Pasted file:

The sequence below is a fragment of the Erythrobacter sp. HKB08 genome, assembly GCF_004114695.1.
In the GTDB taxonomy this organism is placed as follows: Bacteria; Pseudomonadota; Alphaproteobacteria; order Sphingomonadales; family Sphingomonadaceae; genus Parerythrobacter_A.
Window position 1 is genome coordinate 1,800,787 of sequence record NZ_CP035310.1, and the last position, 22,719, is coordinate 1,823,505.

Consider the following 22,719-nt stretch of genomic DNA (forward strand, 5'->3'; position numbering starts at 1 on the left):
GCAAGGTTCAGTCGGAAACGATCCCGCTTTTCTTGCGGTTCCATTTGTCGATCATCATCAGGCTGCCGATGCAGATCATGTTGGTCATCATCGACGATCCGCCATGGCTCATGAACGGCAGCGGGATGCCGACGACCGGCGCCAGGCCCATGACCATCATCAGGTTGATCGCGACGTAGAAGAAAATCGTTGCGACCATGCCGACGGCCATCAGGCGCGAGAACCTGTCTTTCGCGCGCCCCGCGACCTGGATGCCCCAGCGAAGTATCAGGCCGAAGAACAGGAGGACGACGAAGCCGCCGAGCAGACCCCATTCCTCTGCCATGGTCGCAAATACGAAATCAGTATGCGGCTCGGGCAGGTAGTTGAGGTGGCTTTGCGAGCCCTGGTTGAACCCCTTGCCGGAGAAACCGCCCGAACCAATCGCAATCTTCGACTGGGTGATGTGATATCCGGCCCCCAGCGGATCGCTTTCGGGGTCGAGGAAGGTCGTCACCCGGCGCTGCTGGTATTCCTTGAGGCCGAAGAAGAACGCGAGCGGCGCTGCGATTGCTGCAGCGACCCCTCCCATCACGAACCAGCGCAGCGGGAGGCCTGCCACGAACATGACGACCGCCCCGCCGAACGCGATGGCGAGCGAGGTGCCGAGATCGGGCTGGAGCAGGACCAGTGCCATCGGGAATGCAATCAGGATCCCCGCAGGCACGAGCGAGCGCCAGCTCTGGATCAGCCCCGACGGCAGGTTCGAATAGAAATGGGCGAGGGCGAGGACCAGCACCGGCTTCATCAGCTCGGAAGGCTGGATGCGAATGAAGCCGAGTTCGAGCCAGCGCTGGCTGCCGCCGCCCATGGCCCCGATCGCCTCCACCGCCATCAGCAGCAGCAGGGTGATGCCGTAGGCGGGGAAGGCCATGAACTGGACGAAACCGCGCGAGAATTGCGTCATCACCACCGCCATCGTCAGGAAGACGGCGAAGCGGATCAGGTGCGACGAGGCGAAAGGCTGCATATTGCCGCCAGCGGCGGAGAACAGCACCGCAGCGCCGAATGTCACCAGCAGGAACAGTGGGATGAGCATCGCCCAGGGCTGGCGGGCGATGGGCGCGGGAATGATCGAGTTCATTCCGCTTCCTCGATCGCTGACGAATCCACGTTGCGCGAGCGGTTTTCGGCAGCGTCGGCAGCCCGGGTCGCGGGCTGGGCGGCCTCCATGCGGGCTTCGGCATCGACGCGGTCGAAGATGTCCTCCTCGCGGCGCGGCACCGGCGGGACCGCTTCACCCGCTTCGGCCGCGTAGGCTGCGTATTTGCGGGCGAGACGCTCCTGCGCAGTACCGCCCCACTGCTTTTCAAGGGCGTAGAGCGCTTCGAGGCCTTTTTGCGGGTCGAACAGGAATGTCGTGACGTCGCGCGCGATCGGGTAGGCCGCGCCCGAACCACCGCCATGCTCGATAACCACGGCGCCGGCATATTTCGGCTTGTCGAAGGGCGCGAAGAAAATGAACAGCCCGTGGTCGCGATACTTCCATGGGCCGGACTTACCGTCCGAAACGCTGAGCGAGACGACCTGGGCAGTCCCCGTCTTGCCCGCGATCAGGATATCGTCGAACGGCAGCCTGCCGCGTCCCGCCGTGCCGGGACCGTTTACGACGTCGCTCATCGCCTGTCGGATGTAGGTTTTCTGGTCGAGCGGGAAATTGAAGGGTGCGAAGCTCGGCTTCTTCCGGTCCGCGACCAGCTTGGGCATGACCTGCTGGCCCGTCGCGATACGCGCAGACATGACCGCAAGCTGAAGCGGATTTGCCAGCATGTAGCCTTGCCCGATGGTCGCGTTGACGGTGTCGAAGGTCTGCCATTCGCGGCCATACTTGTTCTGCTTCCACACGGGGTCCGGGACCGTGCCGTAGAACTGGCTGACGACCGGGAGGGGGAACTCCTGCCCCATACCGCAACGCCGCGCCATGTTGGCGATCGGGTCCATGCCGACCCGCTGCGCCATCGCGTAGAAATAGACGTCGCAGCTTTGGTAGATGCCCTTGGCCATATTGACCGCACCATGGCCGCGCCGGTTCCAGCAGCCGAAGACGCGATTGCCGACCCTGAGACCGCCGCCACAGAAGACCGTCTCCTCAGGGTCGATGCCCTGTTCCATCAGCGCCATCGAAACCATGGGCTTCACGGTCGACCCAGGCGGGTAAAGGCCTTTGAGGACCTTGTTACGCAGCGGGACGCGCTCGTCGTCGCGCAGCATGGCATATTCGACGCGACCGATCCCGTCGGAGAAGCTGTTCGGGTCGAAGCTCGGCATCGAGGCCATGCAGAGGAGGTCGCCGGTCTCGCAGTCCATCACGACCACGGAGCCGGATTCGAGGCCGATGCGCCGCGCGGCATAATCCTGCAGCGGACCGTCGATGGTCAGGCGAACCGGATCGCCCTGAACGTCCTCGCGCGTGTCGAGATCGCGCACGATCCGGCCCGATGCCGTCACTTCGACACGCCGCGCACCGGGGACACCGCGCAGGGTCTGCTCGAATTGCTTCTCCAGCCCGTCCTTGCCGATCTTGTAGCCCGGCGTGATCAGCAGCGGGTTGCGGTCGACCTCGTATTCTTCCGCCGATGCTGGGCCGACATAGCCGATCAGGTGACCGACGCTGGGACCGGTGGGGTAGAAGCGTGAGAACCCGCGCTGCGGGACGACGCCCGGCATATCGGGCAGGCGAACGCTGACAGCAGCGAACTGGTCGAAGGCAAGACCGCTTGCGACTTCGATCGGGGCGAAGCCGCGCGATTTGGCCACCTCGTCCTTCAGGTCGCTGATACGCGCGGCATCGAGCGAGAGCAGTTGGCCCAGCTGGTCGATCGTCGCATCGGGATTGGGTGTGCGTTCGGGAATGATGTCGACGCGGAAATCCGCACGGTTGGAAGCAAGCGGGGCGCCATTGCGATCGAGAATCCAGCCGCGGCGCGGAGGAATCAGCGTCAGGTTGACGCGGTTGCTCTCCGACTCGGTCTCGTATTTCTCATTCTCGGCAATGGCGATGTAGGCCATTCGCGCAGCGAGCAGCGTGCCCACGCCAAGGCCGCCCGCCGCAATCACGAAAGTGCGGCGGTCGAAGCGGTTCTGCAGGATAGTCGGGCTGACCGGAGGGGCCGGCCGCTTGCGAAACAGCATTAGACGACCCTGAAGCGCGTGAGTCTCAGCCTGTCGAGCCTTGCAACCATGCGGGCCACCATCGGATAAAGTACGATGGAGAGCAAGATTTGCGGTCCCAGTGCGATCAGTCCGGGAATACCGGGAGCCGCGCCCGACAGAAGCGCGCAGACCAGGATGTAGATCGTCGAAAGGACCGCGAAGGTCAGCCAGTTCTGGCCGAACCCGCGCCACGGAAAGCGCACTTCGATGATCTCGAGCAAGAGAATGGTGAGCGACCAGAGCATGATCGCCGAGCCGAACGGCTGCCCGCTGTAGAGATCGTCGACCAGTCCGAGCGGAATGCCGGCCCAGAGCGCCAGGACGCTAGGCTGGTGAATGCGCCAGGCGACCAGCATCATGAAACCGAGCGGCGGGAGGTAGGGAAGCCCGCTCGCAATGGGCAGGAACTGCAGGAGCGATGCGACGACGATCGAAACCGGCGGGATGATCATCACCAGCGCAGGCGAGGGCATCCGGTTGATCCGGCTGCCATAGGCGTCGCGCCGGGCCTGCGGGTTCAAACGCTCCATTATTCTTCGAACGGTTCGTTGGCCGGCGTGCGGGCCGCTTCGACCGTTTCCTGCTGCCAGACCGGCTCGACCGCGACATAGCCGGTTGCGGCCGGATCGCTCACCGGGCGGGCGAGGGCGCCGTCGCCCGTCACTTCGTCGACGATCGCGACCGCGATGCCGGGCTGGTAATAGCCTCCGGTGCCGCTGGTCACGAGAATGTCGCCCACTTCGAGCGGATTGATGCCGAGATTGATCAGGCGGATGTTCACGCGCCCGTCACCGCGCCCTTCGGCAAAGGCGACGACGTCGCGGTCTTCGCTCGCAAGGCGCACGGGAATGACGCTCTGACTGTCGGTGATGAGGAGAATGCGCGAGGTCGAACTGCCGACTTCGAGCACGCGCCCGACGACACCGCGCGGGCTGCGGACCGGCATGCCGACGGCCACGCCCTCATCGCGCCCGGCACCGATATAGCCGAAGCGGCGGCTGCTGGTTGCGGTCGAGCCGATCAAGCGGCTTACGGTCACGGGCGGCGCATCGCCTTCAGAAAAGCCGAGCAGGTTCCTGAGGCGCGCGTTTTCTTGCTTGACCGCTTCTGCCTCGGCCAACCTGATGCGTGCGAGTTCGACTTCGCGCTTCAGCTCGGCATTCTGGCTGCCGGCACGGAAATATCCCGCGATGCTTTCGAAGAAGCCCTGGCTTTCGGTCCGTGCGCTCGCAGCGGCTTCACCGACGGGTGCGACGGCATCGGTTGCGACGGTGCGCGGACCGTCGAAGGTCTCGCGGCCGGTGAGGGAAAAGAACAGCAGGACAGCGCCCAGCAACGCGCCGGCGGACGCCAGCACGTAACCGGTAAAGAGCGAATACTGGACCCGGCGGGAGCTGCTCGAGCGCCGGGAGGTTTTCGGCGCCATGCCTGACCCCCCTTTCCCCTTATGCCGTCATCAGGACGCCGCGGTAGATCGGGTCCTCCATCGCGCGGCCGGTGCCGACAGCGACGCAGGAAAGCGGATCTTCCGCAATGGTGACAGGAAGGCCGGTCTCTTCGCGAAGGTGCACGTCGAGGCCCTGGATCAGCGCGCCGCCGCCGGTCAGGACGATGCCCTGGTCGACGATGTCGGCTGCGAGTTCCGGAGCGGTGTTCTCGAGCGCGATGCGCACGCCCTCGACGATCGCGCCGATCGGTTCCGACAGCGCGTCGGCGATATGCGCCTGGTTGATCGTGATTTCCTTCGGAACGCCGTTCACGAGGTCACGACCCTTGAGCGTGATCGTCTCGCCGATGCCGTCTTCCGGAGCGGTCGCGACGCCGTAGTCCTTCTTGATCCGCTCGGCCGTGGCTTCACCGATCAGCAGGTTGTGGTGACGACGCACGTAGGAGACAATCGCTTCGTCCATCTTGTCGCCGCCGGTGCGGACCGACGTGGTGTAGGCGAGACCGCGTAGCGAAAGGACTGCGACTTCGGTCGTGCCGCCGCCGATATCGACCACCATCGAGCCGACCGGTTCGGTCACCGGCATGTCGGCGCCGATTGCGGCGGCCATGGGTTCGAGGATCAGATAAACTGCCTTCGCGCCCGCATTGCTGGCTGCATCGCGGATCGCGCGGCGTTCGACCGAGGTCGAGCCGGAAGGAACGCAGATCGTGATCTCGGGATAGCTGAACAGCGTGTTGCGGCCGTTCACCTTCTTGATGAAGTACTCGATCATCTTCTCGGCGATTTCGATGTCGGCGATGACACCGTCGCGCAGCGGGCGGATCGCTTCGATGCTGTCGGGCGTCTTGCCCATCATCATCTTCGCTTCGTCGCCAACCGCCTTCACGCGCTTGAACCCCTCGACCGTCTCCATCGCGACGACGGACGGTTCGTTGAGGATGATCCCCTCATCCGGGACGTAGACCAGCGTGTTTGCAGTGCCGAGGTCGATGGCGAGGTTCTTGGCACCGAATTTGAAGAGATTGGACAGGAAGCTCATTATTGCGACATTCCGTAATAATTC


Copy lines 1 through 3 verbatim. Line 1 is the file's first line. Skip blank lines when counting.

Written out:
The sequence below is a fragment of the Erythrobacter sp. HKB08 genome, assembly GCF_004114695.1.
In the GTDB taxonomy this organism is placed as follows: Bacteria; Pseudomonadota; Alphaproteobacteria; order Sphingomonadales; family Sphingomonadaceae; genus Parerythrobacter_A.
Window position 1 is genome coordinate 1,800,787 of sequence record NZ_CP035310.1, and the last position, 22,719, is coordinate 1,823,505.